The fact still remains that groups will have diversity and creativity which will result in the group achieving more than an individual in a shorter time. The group support reduces the competiveness and apprehension that is a part of decision making. According to Johnson and Johnson, group decision making will be more effective than individual decision making due to the social facilitation or impairment that occurs during individual decision making. When you have a simple decision, employees will do better because they have more knowledge in the area. If the decision is more complicated, the performance will lessen because there is less knowledge in this area and the possibility of failure is there.

The idea of using teams to solve problems and achieve results is based on a concept that the collective team’s brainpower is greater than the ability of one individual who is in a higher position (Bodwell, n.d.). Having employees involved in problem solving passes along ownership of the problems which rightfully belong to them (Maddux, 1986). When there is a construction controversy during a decision making process, there are several steps that will either encourage or discourage member’s acceptance. The first step is to organize the information and use the present information and experience to derive a conclusion. The next step would be to present and advocate the position to others.

Advocacy is defined as the presenting of a position and providing reasons why others should adopt it (Johnson and Johnson, 2009). In this step the group will have a greater understanding of the position and will increase their level of reasoning processes. The third step of obtaining a member’s acceptance is having your views challenged which will lead to the fourth step of conceptual conflict and uncertainty.

The conceptual conflict will motivate research for more information to counter the uncertainty and to understand the opposing views. The research for more information is called epistemic curiosity which is part of the fifth step. The rest of the fifth step would be to view the situation from an opposing perspective which is called perspective taking (Johnson and Johnson, 2009).

The last step would be synthesizing. Synthesizing is a creative process that involves seeing new patterns within a body of evidence, viewing the issue from a variety of perspectives, and generating a number of optional ways of integrating the evidence (Johnson and Johnson, 2009). The step enables the group to make the best decision and find a position that all members can accept. Leaders are an important aspect of a group.

Leaders influence others to pursue their goals and to help keep the working relationship between members of the group flowing smoothly. Good leadership will understand those in the group, and will be able to bring the members together as a team working to reach their potential.

John Maxwell states in his book, The 17 Indisputable Laws of Teamwork, that the difference between two equally talented teams is leadership. Through good leadership and example a leader can find individuals in a group that have knowledge and the willingness to learn. They can assign them to be over small assignments and then help the individuals to develop their talents. This could fall under the definition of Professor Linda Hill’s “creating the context in which others are willing to be lead”. Professor Hill also describes the concept of “leading from behind” as a way to develop leaders (Hill, 2008).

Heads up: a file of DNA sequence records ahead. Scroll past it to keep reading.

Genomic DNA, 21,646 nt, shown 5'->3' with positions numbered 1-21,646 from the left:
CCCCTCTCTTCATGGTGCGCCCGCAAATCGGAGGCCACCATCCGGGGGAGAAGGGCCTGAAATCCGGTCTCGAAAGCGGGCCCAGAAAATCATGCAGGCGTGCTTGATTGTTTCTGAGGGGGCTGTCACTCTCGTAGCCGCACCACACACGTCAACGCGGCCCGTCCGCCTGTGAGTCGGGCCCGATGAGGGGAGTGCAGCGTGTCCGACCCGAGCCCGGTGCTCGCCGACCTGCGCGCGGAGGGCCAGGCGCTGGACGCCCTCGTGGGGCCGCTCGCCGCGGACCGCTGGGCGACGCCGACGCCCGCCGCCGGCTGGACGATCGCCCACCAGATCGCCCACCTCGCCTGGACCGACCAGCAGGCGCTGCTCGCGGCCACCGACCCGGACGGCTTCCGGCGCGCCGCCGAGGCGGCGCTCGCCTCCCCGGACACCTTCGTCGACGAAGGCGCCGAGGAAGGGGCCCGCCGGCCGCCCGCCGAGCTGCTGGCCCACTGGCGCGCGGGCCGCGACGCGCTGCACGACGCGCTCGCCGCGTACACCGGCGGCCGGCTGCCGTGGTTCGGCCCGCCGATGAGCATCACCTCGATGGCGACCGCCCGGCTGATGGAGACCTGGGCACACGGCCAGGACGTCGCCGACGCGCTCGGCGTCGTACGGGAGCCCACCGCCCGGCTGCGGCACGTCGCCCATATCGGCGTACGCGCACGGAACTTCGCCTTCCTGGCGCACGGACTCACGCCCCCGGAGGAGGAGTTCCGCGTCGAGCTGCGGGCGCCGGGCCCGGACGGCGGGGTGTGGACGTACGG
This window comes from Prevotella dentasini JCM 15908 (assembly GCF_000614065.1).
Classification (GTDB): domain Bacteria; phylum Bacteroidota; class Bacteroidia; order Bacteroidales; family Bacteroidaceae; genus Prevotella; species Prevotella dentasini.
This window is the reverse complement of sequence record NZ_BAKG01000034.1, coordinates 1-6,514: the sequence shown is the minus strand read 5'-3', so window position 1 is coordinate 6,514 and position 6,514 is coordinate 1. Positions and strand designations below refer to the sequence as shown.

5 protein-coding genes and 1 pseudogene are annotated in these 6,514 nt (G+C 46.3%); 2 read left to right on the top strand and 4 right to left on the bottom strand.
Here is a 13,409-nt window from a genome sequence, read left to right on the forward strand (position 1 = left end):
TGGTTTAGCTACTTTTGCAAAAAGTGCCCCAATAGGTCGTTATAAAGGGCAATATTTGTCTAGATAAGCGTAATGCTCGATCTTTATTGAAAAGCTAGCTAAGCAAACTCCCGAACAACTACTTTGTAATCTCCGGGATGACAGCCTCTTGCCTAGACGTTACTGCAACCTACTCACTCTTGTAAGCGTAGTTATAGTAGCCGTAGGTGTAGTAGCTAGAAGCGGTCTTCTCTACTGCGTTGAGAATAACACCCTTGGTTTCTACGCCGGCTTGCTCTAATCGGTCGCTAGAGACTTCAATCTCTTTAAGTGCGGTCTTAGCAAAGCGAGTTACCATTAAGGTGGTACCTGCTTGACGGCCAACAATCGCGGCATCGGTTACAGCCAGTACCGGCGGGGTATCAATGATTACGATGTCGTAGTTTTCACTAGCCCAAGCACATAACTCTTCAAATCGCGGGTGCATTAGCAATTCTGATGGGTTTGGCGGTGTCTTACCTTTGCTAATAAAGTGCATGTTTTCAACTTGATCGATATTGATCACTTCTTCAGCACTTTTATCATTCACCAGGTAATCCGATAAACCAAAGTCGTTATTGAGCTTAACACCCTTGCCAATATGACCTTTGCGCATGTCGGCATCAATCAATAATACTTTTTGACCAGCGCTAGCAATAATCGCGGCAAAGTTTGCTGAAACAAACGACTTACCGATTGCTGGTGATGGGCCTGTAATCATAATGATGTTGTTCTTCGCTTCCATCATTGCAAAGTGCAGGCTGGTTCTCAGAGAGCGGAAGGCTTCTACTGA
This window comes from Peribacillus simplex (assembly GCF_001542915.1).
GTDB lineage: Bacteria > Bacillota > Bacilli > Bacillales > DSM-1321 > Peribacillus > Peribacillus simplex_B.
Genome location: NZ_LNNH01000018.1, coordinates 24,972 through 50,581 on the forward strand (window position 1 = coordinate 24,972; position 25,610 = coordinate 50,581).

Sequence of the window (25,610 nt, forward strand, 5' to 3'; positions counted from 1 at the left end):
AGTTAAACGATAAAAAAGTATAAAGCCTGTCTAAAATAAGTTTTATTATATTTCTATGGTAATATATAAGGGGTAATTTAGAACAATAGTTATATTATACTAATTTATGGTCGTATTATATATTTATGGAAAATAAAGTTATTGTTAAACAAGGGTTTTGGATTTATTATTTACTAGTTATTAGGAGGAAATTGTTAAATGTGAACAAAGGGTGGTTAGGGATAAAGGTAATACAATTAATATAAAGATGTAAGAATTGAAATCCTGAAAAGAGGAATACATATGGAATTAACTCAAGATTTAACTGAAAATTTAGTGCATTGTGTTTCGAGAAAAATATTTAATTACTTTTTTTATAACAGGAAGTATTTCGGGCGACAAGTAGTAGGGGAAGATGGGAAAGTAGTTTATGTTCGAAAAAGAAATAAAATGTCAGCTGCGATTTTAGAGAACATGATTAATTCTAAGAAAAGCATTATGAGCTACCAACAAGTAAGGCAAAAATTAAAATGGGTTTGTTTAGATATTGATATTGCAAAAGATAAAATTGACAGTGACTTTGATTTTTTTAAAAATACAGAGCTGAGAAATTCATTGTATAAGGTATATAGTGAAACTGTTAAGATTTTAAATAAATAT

A leader wants the group members to work together effectively to achieve the goals. At times motivation and inspiration from the leader is needed to achieve the group’s goals. Leaders are responsible for identifying the goals, keeping goals primary, and encouraging others in their accomplishments of goals (Maxwell, 2001). For a leader to be effective with inspiring and motivating members, one has to have a relationship with the members. It is important for leaders to remember that anything of real value is not done alone (Maxwell, 2001). In John Maxwell’s Laws of Teamwork, he has several different laws. Maxwell’s Law of Significance is an important one to remember “One is too small a number to achieve greatness”.

A great team leader knows how to place people where they can reach their potential and maximize their effectiveness (Maxwell, 2001). Motivating people out of their comfort zones not only helps to achieve the goals but it gives fulfillment to the individual which creates self-confidence. A leader that offers great direction, focus of goals, and an understanding of the importance of each team member will have an effective team who is able to successfully achieve their goals. Good leaders will continue to lead their group or team to higher levels than they have reached before. John Maxwell list several keys to working with people and bringing out the best in them.

Transferring ownership of work to those who performed the work is the first key. Maxwell believes that everyone must have responsibility. A leader has to delegate responsibility and authority for ownership to occur. Maxwell’s second key is to create an environment where each team member wants to be responsible. Different individuals require different forms of motivation.

A good leader must know how to read people and know what motivation it will take for the individuals to accept their responsibility and be a valued member of the team. Maxwell’s last two keys are the ability of the leaders to learn quickly and encourage others in their learning; and the coaching of individual’s personal capabilities. Leaders rise to a higher level in their abilities first and then they encourage the team members to rise to a higher level as well. John Maxwell states “Modeling comes first, then leadership”. Good leaders will then help the group members to achieve their potential through guidance and encouragement.

The effectiveness of groups in a company can affect the growth of the company. A group’s performance is affected by how each individual performs in the group. In many cases, the value of an employee is the ability to work successfully in a small group or team. Therefore, the knowledge of group dynamics is very important for career success. The evaluation of group behaviors and their effect on the outcome of group processes enables us to understand why the success of a group is based on the knowledge of group dynamics.

Johnson, D.W., Johnson, F. P. (2009). Joining Together: Group Theory and Group Skills. (10th Ed.). Upper Saddle River, NJ: Pearson Education, Inc. Maxwell, J. C. (2001). The 17 Indisputable Laws of Teamwork: Embrace Them and Empower Your Team. Nashville, TN: Thomas Nelson, Inc. Maddux, R. B. (1986). Team Building: An Exercise in Leadership. (3rd ed.). Menlo Park, CA: Crisp Publications, Inc. Bodwell, D.J. (n.d.). High Performance Teams. Retrieved from http://highperformanceteams.org/hpt_cpts.htm Hill, L.A. (2008). Where Will We Find Tomorrow’s Leaders? Retrieved from http://www.youtube.com/watch?v=sMQmKHmIqY4